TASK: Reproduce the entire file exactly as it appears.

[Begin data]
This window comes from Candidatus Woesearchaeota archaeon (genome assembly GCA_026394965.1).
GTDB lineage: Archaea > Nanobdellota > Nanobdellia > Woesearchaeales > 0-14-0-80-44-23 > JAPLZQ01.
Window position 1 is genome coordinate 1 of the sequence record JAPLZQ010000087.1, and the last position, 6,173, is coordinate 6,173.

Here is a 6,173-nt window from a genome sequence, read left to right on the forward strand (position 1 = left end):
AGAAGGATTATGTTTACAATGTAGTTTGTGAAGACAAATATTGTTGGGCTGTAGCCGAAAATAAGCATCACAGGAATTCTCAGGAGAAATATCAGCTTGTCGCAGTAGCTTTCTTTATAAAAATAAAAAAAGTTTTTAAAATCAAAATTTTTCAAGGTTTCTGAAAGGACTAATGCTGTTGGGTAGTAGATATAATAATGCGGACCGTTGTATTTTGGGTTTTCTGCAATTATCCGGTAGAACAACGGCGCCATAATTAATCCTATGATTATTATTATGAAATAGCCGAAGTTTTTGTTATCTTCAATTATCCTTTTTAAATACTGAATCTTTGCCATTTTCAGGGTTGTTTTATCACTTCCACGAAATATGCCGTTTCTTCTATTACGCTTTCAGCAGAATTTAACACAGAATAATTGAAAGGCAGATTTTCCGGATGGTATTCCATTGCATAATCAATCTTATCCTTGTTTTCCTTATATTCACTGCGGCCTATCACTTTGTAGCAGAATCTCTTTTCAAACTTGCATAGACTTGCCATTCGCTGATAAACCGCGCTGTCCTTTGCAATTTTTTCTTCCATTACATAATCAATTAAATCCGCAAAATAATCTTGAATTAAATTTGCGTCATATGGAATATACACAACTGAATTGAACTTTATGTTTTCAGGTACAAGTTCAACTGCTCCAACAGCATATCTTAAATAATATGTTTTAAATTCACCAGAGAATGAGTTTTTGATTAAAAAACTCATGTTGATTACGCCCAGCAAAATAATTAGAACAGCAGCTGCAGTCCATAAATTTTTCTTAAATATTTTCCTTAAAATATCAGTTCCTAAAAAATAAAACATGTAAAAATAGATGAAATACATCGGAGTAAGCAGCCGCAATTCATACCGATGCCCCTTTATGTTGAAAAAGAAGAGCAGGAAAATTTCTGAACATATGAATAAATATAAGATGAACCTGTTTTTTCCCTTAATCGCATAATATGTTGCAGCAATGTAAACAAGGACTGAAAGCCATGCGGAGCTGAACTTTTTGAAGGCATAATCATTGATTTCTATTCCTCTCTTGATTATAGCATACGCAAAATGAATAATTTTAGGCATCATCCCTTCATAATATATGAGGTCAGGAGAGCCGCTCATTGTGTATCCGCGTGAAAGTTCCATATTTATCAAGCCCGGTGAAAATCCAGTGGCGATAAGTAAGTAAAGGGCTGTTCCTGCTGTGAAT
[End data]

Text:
This window comes from Candidatus Woesearchaeota archaeon (genome assembly GCA_026394965.1).
GTDB lineage: Archaea > Nanobdellota > Nanobdellia > Woesearchaeales > 0-14-0-80-44-23 > JAPLZQ01.
Window position 1 is genome coordinate 1 of the sequence record JAPLZQ010000087.1, and the last position, 6,173, is coordinate 6,173.

Here is a 6,173-nt window from a genome sequence, read left to right on the forward strand (position 1 = left end):
AGAAGGATTATGTTTACAATGTAGTTTGTGAAGACAAATATTGTTGGGCTGTAGCCGAAAATAAGCATCACAGGAATTCTCAGGAGAAATATCAGCTTGTCGCAGTAGCTTTCTTTATAAAAATAAAAAAAGTTTTTAAAATCAAAATTTTTCAAGGTTTCTGAAAGGACTAATGCTGTTGGGTAGTAGATATAATAATGCGGACCGTTGTATTTTGGGTTTTCTGCAATTATCCGGTAGAACAACGGCGCCATAATTAATCCTATGATTATTATTATGAAATAGCCGAAGTTTTTGTTATCTTCAATTATCCTTTTTAAATACTGAATCTTTGCCATTTTCAGGGTTGTTTTATCACTTCCACGAAATATGCCGTTTCTTCTATTACGCTTTCAGCAGAATTTAACACAGAATAATTGAAAGGCAGATTTTCCGGATGGTATTCCATTGCATAATCAATCTTATCCTTGTTTTCCTTATATTCACTGCGGCCTATCACTTTGTAGCAGAATCTCTTTTCAAACTTGCATAGACTTGCCATTCGCTGATAAACCGCGCTGTCCTTTGCAATTTTTTCTTCCATTACATAATCAATTAAATCCGCAAAATAATCTTGAATTAAATTTGCGTCATATGGAATATACACAACTGAATTGAACTTTATGTTTTCAGGTACAAGTTCAACTGCTCCAACAGCATATCTTAAATAATATGTTTTAAATTCACCAGAGAATGAGTTTTTGATTAAAAAACTCATGTTGATTACGCCCAGCAAAATAATTAGAACAGCAGCTGCAGTCCATAAATTTTTCTTAAATATTTTCCTTAAAATATCAGTTCCTAAAAAATAAAACATGTAAAAATAGATGAAATACATCGGAGTAAGCAGCCGCAATTCATACCGATGCCCCTTTATGTTGAAAAAGAAGAGCAGGAAAATTTCTGAACATATGAATAAATATAAGATGAACCTGTTTTTTCCCTTAATCGCATAATATGTTGCAGCAATGTAAACAAGGACTGAAAGCCATGCGGAGCTGAACTTTTTGAAGGCATAATCATTGATTTCTATTCCTCTCTTGATTATAGCATACGCAAAATGAATAATTTTAGGCATCATCCCTTCATAATATATGAGGTCAGGAGAGCCGCTCATTGTGTATCCGCGTGAAAGTTCCATATTTATCAAGCCCGGTGAAAATCCAGTGGCGATAAGTAAGTAAAGGGCTGTTCCTGCTGTGAAT